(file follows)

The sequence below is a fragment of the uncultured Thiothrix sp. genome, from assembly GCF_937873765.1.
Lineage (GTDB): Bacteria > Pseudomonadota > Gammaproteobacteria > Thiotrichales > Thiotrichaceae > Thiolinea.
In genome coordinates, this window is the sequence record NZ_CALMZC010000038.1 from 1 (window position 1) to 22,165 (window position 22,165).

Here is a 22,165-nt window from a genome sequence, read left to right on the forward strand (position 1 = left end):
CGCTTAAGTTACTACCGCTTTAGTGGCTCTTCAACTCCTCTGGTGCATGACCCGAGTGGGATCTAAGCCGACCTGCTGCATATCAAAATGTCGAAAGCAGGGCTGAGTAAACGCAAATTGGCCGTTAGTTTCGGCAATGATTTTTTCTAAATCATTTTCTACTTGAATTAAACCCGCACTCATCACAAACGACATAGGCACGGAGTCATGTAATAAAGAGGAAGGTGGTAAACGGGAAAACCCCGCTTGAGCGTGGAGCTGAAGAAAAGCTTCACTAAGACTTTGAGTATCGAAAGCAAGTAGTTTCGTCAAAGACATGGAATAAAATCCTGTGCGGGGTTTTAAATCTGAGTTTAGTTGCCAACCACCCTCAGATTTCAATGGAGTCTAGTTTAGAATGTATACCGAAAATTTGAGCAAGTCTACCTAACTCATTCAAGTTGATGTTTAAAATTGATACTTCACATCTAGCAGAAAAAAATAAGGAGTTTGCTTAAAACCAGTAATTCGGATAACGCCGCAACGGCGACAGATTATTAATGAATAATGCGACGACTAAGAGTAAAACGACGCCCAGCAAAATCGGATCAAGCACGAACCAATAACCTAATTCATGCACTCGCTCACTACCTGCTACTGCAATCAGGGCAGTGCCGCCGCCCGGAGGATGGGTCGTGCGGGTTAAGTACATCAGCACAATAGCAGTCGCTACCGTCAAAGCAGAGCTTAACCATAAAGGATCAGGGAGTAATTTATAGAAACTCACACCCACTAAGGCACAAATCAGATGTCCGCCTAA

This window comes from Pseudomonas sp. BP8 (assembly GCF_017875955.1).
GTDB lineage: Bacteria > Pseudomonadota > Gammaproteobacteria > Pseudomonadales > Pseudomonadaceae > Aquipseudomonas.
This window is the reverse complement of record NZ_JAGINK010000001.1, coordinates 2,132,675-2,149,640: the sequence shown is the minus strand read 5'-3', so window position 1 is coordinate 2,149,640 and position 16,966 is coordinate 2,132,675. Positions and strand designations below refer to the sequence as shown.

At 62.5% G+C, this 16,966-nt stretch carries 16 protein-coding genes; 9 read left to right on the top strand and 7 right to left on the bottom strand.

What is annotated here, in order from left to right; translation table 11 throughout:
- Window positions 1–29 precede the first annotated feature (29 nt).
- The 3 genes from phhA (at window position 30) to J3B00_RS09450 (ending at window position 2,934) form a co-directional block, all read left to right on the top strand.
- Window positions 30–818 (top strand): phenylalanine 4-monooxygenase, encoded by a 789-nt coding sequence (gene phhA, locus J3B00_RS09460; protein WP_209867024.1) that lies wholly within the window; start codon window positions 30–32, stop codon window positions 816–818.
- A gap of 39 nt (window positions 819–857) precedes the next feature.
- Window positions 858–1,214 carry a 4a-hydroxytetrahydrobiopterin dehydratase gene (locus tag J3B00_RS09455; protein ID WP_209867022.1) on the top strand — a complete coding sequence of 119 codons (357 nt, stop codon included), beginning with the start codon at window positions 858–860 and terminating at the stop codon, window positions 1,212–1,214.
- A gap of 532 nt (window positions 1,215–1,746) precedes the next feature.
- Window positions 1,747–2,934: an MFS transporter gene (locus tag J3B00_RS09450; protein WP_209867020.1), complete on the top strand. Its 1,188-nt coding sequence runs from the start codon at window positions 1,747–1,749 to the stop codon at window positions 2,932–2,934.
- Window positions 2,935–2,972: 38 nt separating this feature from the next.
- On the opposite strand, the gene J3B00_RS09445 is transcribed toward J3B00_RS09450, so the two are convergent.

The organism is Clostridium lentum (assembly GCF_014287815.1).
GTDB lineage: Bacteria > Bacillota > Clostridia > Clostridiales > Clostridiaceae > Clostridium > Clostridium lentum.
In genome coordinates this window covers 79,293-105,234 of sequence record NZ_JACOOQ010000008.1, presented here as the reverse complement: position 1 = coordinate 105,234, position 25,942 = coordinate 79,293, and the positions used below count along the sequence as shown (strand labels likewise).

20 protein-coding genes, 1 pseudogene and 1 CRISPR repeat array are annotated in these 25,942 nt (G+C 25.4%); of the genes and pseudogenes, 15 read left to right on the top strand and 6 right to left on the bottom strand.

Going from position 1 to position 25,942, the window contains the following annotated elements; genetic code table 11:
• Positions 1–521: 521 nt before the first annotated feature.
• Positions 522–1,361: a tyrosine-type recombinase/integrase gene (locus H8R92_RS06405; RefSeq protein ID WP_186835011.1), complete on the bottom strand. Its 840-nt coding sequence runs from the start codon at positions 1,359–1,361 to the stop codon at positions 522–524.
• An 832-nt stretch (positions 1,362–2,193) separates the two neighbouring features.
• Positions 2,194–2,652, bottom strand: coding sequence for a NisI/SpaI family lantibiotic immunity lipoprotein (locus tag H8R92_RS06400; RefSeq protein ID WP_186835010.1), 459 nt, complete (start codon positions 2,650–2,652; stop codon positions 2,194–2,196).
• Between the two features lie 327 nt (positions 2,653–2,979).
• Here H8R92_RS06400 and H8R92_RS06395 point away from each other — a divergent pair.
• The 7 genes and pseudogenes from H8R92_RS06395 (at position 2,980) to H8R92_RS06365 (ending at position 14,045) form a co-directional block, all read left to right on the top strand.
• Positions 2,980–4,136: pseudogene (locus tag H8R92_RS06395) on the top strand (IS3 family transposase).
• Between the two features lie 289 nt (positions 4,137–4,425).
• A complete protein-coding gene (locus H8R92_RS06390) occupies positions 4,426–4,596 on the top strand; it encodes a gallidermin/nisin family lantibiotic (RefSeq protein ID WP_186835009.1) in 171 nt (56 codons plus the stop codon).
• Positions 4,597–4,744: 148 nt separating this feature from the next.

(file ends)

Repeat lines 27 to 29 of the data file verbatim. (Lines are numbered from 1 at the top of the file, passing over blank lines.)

• An 832-nt stretch (positions 1,362–2,193) separates the two neighbouring features.
• Positions 2,194–2,652, bottom strand: coding sequence for a NisI/SpaI family lantibiotic immunity lipoprotein (locus tag H8R92_RS06400; RefSeq protein ID WP_186835010.1), 459 nt, complete (start codon positions 2,650–2,652; stop codon positions 2,194–2,196).
• Between the two features lie 327 nt (positions 2,653–2,979).